Diabetic retinopathy is a progressive eye disease that slowly deteriorates vision over time. In its initial stages, the disease may present few or no symptoms. This is called mild non-proliferative retinopathy, which can only be diagnosed in a dilated eye examination. It is important for anyone with diabetes to undergo a dilated eye exam each year, as treatments are most effective when the disease is found early.
Waiting until symptoms are present could mean allowing diabetic retinopathy to progress into proliferative retinopathy or moderate or severe non-proliferative retinopathy. These conditions could cause irreversible damage to the eyes. Treatments are available to help preserve vision and slow the progression of retinopathy in the eye.
Did you know…
that diabetic retinopathy is the number one cause of blindness and vision loss among adults under age 70 in America? The primary risk factor for developing the disease is having diabetes – though not all people who have diabetes will develop diabetic retinopathy. Children and teens with diabetes have a slim chance of developing diabetic retinopathy, but risk increases with age. Fewer than three in four people with diabetes also have diabetic retinopathy by age 45.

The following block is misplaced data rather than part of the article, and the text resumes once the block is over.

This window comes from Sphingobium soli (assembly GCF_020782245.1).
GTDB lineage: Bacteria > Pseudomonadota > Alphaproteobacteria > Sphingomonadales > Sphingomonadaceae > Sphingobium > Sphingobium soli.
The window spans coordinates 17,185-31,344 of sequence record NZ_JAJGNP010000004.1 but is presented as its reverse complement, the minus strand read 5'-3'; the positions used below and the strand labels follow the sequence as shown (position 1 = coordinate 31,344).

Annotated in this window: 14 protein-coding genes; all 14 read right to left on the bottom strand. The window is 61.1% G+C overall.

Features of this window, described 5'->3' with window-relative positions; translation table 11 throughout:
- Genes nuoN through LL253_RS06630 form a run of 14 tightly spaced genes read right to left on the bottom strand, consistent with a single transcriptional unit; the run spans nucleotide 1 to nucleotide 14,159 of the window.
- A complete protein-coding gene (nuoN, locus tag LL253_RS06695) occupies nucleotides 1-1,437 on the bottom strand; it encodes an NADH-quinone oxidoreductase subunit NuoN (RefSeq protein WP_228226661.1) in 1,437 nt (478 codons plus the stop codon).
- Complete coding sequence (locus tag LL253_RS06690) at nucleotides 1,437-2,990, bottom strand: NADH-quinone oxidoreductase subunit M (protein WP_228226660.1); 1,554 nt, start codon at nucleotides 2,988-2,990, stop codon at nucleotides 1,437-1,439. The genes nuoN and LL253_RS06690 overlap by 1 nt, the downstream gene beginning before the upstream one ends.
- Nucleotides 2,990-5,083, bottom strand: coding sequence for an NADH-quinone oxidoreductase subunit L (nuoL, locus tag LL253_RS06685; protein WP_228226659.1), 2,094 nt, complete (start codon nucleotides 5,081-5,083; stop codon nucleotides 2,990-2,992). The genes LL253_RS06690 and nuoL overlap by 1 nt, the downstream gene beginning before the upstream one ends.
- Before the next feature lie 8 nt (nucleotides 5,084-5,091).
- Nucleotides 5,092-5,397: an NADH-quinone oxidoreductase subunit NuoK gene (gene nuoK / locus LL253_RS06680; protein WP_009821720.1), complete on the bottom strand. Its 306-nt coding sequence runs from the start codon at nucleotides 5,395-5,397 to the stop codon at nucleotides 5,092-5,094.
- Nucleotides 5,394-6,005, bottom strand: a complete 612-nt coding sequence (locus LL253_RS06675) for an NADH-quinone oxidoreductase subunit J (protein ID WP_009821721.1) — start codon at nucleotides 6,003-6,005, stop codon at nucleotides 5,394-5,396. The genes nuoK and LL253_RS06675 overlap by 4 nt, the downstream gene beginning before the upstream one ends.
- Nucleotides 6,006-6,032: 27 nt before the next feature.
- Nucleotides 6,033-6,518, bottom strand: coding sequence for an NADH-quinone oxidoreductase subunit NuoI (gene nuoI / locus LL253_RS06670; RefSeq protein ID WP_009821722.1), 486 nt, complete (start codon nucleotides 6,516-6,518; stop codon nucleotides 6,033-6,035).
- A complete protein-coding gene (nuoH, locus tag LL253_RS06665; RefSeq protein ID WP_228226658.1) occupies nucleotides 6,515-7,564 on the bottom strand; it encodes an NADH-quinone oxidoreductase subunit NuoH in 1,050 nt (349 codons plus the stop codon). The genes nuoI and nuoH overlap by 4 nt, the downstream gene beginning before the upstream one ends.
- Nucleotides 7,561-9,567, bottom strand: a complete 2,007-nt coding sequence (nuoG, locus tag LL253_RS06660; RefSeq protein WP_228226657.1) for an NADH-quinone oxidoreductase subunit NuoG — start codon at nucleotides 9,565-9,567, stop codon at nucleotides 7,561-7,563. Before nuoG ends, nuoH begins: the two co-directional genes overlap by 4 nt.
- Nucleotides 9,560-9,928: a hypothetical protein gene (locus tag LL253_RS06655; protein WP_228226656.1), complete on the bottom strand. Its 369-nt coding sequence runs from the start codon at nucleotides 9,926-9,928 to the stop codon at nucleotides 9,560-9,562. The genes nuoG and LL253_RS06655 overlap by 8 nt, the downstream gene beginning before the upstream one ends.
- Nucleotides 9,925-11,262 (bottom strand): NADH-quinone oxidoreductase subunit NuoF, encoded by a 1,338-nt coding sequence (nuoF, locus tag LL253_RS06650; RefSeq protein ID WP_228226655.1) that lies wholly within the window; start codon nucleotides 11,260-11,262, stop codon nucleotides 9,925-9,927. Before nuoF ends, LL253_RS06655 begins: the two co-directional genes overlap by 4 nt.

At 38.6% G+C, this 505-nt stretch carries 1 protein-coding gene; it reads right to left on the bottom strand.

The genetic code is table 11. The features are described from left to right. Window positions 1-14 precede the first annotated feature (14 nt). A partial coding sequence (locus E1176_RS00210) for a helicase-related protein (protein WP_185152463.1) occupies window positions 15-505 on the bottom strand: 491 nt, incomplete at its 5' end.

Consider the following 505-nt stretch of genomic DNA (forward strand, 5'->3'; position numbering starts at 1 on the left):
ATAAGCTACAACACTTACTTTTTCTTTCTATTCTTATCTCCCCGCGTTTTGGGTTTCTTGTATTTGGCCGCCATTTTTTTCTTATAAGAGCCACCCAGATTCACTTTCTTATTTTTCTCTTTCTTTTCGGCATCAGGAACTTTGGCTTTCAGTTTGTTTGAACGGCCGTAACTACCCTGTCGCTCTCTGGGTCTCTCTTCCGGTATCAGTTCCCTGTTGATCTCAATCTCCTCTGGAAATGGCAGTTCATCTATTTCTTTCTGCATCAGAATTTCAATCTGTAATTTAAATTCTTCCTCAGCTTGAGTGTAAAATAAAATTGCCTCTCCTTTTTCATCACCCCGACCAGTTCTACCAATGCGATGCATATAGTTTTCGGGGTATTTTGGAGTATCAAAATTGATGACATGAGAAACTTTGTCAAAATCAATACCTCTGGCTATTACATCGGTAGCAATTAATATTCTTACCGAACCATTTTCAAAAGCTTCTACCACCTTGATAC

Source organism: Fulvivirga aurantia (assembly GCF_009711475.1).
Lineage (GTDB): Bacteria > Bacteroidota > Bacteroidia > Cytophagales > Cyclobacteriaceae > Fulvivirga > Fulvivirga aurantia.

Frequently Asked Questions
Is it possible that I am suffering from diabetic retinopathy?
Only your ophthalmologist can tell you if you have diabetic retinopathy. However, there are some signs and symptoms to watch out for. If you experience any changes in vision, such as blurriness, floaters, spots in your vision, impaired night vision or even partial blindness – see your ophthalmologist immediately.
What should I expect during diabetic retinopathy treatment?
If you have diabetic retinopathy, you may undergo laser treatment, injections of medicines in the eye, or vitrectomy. Laser treatments and injections are outpatient procedures that work by shrinking abnormal blood vessels that form in the eyes of diabetic retinopathy patients. A vitrectomy, on the other hand, is a surgical procedure removing blood and fluids that have leaked into the eye’s center. Some patients regain at least part of the sight they may have lost prior to the procedure.
Is there anything I can do to lower my risk of developing diabetic retinopathy?
It is important to attend regular eye examinations – especially if are at high risk of developing the disease. Pregnant women, people with diabetes, and African Americans are most likely to develop diabetic retinopathy. If possible, modify your lifestyle to achieve lower blood pressure and control your blood sugar. Obesity is also a risk factor for developing diabetic retinopathy; so adopt a balanced diet and active lifestyle to shed excess weight.